Dan Goldman

In an unusual acquisition deal, Tor.com, an experimental Macmillan website/publishing venture focused on launching original science fiction, fantasy and comics, has acquired web-only publishing rights to two full-length 192 page graphic novels and will serialize them over 6 months through the Tor.com website beginning in January. The two works are The Imitation Game, a biography of mathematician Alan Turing by comics writer and science biographer Jim Ottaviani and artist Leland Purvis; and Red Light Properties by Dan Goldman, described as a “paranormal real estate tale” by literary agent Bob Mecoy of Creative Book Services, who represents all the creators and negotiated the deal on their behalf.

The two works were acquired by Tor.com producer Pablo Defendini, who described the acquistions as part of Tor.com’s mandate to experiment with nontraditional publishing strategies. But he also emphasized that the acquisition also highlights how important and popular comics have become on the site, which he also said will be redesigned and relaunched in 2010..

“Tor.com is a separate entity from Tor Books and is an effort to explore nontraditional publishing strategies,” said Defendini. “Anything we consider for the site is definitely not for business as usual,” he said, emphasizing that “we may try some things that just might not work.” Tor.com was launched in 2008 and originally focused on orginal short stories in the sci-fi genre in addition to commissioning original webcomics. “We noticed right away that the comics were very popular,” said Defendini, who said the site’s redesign will “give comics a really big and popular profile.”

Jim Ottaviani

Both of the artists involved in the acquisition have already created short works that have been published on Tor. Com. Goldman created Yes We Will, a webcomic satire based on the 2008 presidential campaign; and Ottaviani (along with artist Sean Bieri) created the short webcomic Better Zombies through Physics this past summer.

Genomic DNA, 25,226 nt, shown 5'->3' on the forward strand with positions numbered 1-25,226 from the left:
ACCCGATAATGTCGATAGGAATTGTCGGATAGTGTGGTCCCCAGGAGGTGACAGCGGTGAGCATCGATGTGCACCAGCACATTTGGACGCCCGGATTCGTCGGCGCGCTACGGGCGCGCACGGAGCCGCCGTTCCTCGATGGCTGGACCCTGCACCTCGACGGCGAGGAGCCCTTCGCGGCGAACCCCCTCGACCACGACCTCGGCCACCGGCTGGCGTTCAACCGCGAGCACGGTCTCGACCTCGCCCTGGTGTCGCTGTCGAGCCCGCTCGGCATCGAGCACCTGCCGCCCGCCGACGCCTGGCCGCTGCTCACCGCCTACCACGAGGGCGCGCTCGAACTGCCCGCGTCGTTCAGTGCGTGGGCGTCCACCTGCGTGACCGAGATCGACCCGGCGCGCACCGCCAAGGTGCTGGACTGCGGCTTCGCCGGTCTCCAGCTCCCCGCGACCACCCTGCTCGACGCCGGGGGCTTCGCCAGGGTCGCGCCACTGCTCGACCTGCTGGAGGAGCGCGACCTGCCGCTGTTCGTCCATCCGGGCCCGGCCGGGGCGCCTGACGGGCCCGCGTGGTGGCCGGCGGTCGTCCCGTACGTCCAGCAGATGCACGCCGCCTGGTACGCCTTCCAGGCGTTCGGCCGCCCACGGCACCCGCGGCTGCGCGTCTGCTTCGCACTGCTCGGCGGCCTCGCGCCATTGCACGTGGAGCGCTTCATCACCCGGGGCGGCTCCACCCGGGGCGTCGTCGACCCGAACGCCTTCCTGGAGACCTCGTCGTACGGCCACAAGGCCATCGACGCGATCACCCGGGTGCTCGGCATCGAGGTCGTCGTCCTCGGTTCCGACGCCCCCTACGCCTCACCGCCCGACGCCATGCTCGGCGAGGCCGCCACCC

However, the acquisition of web publishing rights for full length graphic novels is something new and Defendini said the site will consider publishing both works in print form. While he emphasized that Tor.com is a place for experimentation, he also acknowledged that the site recently published its first Print-On-Demand physical book, an anthology of fantasy short stories, some of which were launched through the site.

Indeed both Mecoy and Defendini were excited over the acquisition, calling it an updated publishing model that will use serialization to attract and build an audience for the finished books. “My clients decided to go with Tor.com because this model breaks new ground, or rather it’s a traditional model—the serial—used by Dickens and others over the years to attract new readers and build an audience,” Mecoy said. “We know that you can regularly release episodes of story telling that will not negatively impact the sales of the finished complete work. It’s the old becoming new again.”